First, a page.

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Jimmy Page onstage with Led Zeppelin in 1975.
Photo by Ron Akiyama courtesy of Frank White Photo Agency.

From the primitive examples dating back to 1690, to the more modern Gibson offerings, we trace the important moments in the development and rise in prominence of multi-neck guitars.

[Originally published December 16, 2009]
As far as anyone knows, doubleneck guitars have been around as long as the guitar itself. Even still, guitars with more than one neck have always been a bit of a curiosity, never the norm. The far majority of players seem to have more than enough on their hands just working one set of strings. Some players, it seems, need more. So while we may take multi-neck guitars for granted as mere novelties, the roots of their existence, like many innovations, lie in necessity. The impetus for a guitar with more than one set of strings lies in two needs: tone and tuning. The player needs either an alternate sound or pitch from the main instrument.

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The consummate thumbpicker demos his two-sided flattop and keeps his father Merle Travis’ memory alive with a collection of instruments made in tribute.

Thom Bresh and Premier Guitar’s John Bohlinger spent the afternoon at the Nashville Musician’s Union rehearsal hall talking guitars, early Hollywood, film, wine, and more. Bresh is not only one of the greatest thumbpickers of all time, he may be the most interesting man in the world.

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Photo by Andy Ellis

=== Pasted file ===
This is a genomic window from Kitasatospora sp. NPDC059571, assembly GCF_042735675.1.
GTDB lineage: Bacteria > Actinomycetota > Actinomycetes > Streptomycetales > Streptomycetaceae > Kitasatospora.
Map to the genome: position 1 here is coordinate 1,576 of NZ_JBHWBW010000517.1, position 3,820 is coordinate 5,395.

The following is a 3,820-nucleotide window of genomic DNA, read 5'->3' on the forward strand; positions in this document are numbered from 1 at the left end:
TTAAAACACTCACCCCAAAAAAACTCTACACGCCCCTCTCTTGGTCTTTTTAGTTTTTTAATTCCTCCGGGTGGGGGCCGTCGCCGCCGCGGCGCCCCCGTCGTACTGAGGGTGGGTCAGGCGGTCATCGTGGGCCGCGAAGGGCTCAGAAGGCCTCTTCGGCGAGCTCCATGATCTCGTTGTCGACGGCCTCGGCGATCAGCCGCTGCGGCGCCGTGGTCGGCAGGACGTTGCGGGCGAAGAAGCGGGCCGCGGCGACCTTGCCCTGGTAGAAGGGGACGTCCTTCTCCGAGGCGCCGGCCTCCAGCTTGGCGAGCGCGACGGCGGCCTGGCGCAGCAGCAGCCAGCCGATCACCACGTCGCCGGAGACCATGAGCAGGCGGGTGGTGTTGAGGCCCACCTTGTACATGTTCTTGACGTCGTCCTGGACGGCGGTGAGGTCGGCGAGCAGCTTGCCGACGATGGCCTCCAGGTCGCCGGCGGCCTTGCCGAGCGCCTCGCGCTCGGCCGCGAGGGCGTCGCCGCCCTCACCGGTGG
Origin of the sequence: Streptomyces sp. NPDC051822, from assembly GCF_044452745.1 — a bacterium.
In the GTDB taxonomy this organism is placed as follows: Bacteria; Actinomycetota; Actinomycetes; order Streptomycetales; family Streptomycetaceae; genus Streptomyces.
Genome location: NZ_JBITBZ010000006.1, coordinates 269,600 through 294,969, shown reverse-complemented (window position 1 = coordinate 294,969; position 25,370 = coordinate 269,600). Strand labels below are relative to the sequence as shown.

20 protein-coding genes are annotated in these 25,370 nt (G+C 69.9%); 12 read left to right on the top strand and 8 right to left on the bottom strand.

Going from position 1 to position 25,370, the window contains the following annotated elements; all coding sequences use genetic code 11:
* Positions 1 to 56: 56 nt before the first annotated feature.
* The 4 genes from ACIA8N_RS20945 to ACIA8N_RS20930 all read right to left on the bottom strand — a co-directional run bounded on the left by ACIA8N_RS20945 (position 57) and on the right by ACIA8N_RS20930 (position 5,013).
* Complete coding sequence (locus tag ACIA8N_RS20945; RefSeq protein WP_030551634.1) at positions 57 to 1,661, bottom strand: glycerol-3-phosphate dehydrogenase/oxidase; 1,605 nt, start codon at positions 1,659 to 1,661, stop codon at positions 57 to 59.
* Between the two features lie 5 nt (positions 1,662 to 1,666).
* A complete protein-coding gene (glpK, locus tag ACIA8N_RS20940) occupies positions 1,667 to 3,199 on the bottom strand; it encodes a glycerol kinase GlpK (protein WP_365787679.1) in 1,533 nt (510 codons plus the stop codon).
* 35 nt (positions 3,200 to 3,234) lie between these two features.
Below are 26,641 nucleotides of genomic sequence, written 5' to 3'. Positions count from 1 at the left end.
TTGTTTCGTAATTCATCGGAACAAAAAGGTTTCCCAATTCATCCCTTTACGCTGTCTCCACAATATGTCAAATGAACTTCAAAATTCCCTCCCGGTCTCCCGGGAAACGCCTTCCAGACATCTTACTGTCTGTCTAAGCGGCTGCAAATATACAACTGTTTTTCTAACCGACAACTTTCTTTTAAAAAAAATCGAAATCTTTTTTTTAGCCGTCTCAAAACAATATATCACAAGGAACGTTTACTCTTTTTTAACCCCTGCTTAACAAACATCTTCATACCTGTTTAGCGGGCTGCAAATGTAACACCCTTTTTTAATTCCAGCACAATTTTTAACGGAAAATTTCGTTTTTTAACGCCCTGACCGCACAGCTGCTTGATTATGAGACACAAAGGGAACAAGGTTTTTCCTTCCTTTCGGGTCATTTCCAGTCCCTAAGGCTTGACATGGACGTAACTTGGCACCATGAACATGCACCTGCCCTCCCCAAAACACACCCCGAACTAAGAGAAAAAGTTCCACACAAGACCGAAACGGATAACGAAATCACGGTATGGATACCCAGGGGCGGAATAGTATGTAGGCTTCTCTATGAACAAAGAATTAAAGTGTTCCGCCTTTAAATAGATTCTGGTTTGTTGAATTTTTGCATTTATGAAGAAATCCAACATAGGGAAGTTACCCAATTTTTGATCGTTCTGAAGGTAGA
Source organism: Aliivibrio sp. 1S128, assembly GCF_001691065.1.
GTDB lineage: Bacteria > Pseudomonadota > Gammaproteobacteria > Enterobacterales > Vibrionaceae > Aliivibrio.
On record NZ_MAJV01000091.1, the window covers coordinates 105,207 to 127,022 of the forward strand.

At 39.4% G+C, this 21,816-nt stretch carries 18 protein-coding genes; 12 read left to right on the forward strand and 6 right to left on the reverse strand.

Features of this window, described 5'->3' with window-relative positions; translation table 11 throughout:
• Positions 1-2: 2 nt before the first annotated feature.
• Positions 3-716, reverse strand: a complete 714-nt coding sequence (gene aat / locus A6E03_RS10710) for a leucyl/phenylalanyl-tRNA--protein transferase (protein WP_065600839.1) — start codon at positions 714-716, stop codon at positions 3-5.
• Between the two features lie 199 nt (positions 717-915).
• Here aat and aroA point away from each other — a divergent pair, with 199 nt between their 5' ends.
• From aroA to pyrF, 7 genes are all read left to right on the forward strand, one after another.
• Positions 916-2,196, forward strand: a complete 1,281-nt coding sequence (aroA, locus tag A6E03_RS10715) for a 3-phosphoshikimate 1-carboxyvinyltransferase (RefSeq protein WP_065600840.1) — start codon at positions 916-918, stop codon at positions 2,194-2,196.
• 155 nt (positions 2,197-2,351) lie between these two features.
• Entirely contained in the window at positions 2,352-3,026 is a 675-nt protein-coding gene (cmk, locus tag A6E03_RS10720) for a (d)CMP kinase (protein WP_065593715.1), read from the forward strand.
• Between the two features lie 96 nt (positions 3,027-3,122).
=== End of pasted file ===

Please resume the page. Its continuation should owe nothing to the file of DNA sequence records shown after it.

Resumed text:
It’s all about melody, reverb, and loud amps.

Beginner

Beginner

• Explore fundamental twangy guitar techniques.

• Learn what gear provides that magical twangy sound.

• Discover how to create your own instrumental guitar versions of timeless folks songs.

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Unlike many of my previous lessons for Premier Guitar, where I’ve broken down techniques into discrete parts, this time I’ve chosen to emulate many of the legends of the 1950s and ’60s by arranging classic folk melodies for twang guitar. For instance, in 1959 Johnny and the Hurricanes recorded the folk tune “Red River Valley” under the name “Red River Rock,” which the Ventures later covered. The Ventures also recorded the Bahamian folk tune “Sloop John B,” Roy Clark recorded “Weepin’ Willow Twist” (his version of the old-time/bluegrass standard “Bury Me Under the Weeping Willow Tree”), and, of course, there’s Dick Dale’s version of “Miserlou,” an Eastern Mediterranean folk melody. Thus, I’m following in their footsteps. Each piece features highlighted twang characteristics such as bends, hammer-ons, whammy bar technique, and effects.

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